Dahn Gim, unspoken truth, mixed media sound installation, 2014

Q: What are the limits of sculpture? 

I still feel very new to sculpture though I am keeping myself close to it because I enjoy the fluidity and flexibility in the making process so far. I am not feeling limited in its structural, aesthetic and conservable integrity yet. Especially the materials I currently work with, which question all of these. For example, sculptures made with SCOBY will not conserve their form after few years; the muffler sculptures wrapped with leathers will darken over time due to exposure to light. I am not sure if there are limits but I think there are many challenges that allow me to be more deliberate and thoughtful about elements that choose to work with. 

Viewers experience Dahn Gim’s No Losers, digital print, scratch-off ink, metal panel, 2015/2017

Q: How does the experience of the public complete (or not) your work? 

Some of my past works works, like No Losers, which begins as a ~2’ x 12’ panel covered in scratch-off ink, is completely dependent on an audience. For that project, one brave participant is the first to scratch off the surface. Then many other participants join in and quickly uncover the rest of the panel. This process reveals hidden messages and graffiti under the ink, but it also leaves creative traces of images as the participants unevenly scratch off bits of ink from the surface.

Dahn Gim, Ours, digital print, Japanese paper, thread, needle, 2015-2016

Other works like The Ballad of East and West and Ours took about 80 hours of interactive performance to complete. My directions to the audience were placed on top of an empty chair and read, “Please take a sit and receive needles coming through. Then, exchange the needles with me to remove each word.” This work invited audience to exchange embroidery needles with me over printed characters, transforming them into a textile/installation work. It also opened up a dialogue of what is means to be physically present and “connect” expanding the notion of public vs. private, individualism vs. collectivism, and human interaction. Also for these works I tried to encourage tactile and creative participation from the audience to allow intuitive response, playfulness, and humor, violence, and improvisation.

Although the work I’m doing at the Camera is different, I think the way my public events engage with people will incorporate what I’ve learned from these past projects.

Dahn Gim was born in Korea, raised in Canada and now lives in Los Angeles. As an artist and curator, her work stems from personal experiences reflecting the process of adaptation to constant shifts and changes of surroundings as she struggles to gain a sense of belonging. In this process, Gim explores the ambiguous realm between the natural and the artificial, combining analog and digital techniques and materials. She is a fellowship recipient of University of California Los Angeles (UCLA), UC Institute and Research in the Arts (UCIRA). After completing her MFA in Media Arts at UCLA, she has been exhibited internationally including venues such as Steve Turner Gallery, Los Angeles; Currents New Media 2017: El Museo Cultural de Santa Fe, Santa Fe; Nuit Blanche: Art Souterrain 2017, Montreal; Dongdaemoon Design Plaza (DDP), Seoul; Barnsdall Art Gallery, Los Angeles; New Wight Gallery, Los Angeles; Hammer Museum, Los Angeles; Somerset House; London, and TAG bxl, Brussels. She was awarded 2016 International Emerging Artists Award (Dubai), Curators Lab Award 2017 from Fellows of Contemporary Art 2018-2019, and 2019 Kala Art Institute Fellowship.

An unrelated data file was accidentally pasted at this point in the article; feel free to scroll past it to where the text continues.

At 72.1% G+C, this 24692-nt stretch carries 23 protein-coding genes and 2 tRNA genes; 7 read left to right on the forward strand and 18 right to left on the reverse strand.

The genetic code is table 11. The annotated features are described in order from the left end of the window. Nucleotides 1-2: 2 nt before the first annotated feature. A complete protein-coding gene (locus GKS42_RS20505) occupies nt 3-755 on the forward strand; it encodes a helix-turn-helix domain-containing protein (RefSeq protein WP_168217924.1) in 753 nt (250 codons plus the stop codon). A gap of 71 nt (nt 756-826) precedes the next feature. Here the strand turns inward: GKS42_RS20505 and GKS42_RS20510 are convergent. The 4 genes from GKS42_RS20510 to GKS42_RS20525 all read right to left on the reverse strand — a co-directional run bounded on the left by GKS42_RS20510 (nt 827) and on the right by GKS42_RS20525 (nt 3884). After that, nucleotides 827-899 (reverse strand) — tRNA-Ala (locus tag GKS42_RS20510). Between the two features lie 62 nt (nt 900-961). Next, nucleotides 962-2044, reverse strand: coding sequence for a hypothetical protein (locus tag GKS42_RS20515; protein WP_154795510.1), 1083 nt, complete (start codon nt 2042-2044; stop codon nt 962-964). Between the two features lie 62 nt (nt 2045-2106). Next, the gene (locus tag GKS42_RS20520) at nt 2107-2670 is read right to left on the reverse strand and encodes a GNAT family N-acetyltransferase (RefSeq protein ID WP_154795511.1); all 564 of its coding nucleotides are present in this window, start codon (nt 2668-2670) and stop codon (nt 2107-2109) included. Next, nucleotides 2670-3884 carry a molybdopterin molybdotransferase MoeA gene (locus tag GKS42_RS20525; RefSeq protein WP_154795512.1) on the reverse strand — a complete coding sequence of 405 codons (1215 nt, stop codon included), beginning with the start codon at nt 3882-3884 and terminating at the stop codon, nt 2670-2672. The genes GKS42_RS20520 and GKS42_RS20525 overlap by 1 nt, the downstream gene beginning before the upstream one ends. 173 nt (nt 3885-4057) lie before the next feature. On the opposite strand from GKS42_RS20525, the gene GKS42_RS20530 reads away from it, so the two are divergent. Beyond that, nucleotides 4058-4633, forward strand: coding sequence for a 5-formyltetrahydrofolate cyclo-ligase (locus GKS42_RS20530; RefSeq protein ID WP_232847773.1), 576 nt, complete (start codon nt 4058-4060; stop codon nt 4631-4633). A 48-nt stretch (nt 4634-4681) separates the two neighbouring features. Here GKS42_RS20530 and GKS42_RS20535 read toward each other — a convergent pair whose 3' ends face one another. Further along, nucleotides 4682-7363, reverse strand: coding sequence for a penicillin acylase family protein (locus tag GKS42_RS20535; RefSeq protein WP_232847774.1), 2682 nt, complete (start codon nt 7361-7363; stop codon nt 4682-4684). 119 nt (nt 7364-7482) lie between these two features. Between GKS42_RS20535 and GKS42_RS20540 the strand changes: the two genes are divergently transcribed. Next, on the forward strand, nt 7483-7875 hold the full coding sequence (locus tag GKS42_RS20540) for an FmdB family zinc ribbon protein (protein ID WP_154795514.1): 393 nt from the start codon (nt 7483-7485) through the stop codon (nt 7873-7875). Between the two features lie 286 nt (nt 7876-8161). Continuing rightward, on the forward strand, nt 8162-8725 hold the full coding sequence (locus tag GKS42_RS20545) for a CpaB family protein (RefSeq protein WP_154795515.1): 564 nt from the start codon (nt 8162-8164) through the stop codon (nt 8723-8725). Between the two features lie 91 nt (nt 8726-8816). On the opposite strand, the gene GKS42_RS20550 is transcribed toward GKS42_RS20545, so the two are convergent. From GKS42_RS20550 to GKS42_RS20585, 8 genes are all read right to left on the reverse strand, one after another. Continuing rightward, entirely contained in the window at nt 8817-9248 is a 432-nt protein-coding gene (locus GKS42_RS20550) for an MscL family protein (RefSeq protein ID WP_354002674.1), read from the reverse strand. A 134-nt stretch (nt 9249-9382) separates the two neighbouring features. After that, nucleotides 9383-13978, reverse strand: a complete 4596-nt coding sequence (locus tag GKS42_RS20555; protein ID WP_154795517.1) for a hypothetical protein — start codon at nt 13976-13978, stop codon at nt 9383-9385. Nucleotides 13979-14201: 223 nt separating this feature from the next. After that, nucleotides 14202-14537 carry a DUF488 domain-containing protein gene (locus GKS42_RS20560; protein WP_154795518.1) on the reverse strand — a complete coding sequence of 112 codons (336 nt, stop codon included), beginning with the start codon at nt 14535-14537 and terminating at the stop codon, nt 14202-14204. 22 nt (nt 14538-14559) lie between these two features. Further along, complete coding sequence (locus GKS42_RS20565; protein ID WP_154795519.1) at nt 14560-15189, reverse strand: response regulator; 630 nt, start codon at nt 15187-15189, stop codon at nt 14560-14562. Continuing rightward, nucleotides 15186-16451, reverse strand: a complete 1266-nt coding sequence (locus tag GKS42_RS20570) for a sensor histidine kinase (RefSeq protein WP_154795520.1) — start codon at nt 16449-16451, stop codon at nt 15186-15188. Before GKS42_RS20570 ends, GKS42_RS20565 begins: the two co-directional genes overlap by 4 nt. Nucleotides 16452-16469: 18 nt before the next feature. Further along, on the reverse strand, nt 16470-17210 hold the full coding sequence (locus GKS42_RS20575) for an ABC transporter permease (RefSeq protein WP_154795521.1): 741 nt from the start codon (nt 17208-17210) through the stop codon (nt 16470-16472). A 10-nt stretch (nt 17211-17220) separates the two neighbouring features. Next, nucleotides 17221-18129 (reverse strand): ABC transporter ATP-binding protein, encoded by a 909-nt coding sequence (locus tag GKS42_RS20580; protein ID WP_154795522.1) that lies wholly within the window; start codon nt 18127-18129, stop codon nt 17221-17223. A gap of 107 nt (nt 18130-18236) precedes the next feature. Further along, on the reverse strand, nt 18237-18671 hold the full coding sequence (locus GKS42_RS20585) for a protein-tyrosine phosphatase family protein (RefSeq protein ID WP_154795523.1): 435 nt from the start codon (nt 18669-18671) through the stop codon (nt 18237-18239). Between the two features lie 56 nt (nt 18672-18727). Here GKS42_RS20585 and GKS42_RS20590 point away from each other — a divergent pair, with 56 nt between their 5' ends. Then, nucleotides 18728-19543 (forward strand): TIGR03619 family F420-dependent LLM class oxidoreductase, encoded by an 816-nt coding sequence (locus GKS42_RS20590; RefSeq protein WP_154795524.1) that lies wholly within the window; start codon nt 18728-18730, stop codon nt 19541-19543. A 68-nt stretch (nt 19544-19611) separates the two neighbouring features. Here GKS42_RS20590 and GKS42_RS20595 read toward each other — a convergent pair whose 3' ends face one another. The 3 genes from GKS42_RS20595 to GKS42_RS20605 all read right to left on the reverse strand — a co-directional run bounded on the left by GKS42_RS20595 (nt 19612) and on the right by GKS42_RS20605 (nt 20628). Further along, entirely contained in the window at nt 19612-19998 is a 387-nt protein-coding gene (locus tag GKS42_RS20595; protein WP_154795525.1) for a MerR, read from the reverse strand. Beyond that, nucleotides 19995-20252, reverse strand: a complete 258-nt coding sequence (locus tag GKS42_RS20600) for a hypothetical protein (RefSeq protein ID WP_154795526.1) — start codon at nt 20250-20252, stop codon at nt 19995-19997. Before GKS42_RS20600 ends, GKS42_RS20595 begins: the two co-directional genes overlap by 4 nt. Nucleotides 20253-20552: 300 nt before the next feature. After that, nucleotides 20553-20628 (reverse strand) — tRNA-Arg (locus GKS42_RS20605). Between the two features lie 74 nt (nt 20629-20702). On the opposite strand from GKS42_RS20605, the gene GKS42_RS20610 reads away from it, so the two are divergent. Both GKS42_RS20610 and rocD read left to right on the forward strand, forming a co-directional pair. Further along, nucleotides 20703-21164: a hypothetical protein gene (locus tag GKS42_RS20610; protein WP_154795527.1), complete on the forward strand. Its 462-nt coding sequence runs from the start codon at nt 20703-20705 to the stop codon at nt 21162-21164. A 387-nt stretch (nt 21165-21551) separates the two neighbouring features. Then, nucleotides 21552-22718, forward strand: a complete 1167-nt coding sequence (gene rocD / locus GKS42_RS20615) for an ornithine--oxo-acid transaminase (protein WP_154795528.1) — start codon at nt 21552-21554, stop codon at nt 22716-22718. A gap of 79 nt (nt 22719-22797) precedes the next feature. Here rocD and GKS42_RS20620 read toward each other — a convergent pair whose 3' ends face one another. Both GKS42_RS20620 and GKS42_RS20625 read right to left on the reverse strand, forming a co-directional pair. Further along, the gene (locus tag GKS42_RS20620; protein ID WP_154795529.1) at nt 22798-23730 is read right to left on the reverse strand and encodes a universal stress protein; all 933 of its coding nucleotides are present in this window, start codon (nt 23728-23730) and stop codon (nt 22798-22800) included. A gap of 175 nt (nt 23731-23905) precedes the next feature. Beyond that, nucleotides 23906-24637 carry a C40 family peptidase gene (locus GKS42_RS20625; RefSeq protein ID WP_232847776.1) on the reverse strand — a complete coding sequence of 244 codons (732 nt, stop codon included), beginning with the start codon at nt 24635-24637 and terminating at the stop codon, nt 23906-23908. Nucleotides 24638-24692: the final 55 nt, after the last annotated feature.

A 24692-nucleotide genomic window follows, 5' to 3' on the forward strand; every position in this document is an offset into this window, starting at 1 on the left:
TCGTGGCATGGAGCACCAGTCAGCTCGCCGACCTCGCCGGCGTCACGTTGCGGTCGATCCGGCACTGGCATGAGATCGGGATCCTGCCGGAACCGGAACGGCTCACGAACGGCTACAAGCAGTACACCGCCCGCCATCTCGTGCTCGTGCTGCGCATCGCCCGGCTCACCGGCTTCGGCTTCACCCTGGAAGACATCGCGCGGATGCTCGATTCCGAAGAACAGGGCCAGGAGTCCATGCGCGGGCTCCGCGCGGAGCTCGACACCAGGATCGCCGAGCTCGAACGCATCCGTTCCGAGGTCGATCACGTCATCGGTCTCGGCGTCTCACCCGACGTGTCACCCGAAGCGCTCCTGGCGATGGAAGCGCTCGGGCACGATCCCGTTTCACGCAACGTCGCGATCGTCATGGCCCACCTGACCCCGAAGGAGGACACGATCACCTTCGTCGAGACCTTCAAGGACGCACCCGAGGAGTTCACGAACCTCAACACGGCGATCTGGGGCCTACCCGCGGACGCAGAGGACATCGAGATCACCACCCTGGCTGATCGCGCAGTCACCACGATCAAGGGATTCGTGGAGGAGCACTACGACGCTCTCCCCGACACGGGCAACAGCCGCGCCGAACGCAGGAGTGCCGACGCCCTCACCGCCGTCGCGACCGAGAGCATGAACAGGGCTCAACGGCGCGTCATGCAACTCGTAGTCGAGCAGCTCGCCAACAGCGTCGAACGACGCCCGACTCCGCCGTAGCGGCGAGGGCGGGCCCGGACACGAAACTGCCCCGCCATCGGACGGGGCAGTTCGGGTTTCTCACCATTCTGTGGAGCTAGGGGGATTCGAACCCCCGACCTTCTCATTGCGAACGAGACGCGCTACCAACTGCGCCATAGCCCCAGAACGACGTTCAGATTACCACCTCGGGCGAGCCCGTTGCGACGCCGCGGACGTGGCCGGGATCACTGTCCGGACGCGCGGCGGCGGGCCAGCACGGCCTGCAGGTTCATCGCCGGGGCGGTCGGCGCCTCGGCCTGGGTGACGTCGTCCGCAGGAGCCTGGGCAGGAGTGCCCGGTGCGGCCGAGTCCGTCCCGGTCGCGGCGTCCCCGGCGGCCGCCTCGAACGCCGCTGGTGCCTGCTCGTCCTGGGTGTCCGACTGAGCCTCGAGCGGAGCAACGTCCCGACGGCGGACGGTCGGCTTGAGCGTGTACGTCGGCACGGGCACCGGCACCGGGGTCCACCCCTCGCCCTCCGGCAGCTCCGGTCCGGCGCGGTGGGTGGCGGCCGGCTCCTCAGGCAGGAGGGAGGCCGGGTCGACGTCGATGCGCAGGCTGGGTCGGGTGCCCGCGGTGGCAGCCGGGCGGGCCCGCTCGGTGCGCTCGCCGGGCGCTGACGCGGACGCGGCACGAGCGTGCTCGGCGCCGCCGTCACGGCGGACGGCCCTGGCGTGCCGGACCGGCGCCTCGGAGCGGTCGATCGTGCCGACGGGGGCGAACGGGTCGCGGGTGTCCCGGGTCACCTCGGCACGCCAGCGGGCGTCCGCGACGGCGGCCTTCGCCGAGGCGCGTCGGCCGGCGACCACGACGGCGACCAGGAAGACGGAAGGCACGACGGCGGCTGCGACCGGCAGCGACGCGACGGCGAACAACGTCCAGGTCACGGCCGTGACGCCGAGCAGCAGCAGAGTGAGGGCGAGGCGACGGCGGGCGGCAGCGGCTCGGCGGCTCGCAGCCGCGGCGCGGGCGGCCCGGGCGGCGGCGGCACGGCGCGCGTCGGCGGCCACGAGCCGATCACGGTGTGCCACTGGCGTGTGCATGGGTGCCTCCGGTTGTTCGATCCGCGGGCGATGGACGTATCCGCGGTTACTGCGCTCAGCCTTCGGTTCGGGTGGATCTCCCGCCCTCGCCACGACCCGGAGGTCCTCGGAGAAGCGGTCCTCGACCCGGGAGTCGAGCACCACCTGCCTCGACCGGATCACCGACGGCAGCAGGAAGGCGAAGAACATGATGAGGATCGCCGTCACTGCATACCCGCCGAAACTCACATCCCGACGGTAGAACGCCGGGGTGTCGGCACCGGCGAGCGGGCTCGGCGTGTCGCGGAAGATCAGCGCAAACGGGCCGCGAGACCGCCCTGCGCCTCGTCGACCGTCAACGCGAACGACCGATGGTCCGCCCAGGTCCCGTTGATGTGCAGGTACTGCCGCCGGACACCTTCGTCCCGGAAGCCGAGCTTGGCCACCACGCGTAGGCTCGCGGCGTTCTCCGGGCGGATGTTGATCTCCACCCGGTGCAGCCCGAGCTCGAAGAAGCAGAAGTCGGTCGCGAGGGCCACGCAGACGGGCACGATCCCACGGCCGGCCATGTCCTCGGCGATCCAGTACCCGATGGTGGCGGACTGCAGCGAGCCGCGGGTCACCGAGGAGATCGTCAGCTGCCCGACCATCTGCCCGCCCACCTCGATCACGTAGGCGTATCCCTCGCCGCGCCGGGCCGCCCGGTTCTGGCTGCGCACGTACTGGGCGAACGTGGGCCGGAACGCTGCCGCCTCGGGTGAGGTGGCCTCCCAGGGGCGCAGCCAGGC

About the Camera Obscura Studio Residency program   

Santa Monica Cultural Affairs presents participatory art and culture programs for adults at the Camera Obscura Art Lab. Inspired by the camera mechanism, which has been beloved attraction in Santa Monica since 1898, activities in this community art practice space celebrate the power of art to change perspective. Residency programs invite local artists to spend time on the far western edge of the continent to create and explore ideas and practices in concert with the community. The resulting projects highlight the intersection of fine art and handcraft and offer access to a variety of artistic practice and instruction. 

Authored By

Naomi Okuyama
Cultural Affairs Supervisor